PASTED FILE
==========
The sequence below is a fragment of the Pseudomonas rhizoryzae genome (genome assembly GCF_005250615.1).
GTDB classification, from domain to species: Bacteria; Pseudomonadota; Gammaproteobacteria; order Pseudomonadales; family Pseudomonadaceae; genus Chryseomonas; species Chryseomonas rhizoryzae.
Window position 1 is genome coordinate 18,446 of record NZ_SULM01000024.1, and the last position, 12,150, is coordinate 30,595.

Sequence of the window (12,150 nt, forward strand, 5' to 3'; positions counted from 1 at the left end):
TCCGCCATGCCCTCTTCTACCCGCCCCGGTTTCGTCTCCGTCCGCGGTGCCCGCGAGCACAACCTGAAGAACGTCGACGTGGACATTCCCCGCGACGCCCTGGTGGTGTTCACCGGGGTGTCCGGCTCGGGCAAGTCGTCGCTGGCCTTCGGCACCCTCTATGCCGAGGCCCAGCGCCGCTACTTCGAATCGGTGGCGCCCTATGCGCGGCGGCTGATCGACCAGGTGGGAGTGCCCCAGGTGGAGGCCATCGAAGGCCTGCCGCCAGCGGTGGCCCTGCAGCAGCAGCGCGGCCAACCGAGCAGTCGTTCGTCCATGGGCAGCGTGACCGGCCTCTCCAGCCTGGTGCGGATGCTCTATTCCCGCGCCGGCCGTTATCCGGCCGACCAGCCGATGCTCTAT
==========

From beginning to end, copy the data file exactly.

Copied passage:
The sequence below is a fragment of the Pseudomonas rhizoryzae genome (genome assembly GCF_005250615.1).
GTDB classification, from domain to species: Bacteria; Pseudomonadota; Gammaproteobacteria; order Pseudomonadales; family Pseudomonadaceae; genus Chryseomonas; species Chryseomonas rhizoryzae.
Window position 1 is genome coordinate 18,446 of record NZ_SULM01000024.1, and the last position, 12,150, is coordinate 30,595.

Sequence of the window (12,150 nt, forward strand, 5' to 3'; positions counted from 1 at the left end):
TCCGCCATGCCCTCTTCTACCCGCCCCGGTTTCGTCTCCGTCCGCGGTGCCCGCGAGCACAACCTGAAGAACGTCGACGTGGACATTCCCCGCGACGCCCTGGTGGTGTTCACCGGGGTGTCCGGCTCGGGCAAGTCGTCGCTGGCCTTCGGCACCCTCTATGCCGAGGCCCAGCGCCGCTACTTCGAATCGGTGGCGCCCTATGCGCGGCGGCTGATCGACCAGGTGGGAGTGCCCCAGGTGGAGGCCATCGAAGGCCTGCCGCCAGCGGTGGCCCTGCAGCAGCAGCGCGGCCAACCGAGCAGTCGTTCGTCCATGGGCAGCGTGACCGGCCTCTCCAGCCTGGTGCGGATGCTCTATTCCCGCGCCGGCCGTTATCCGGCCGACCAGCCGATGCTCTAT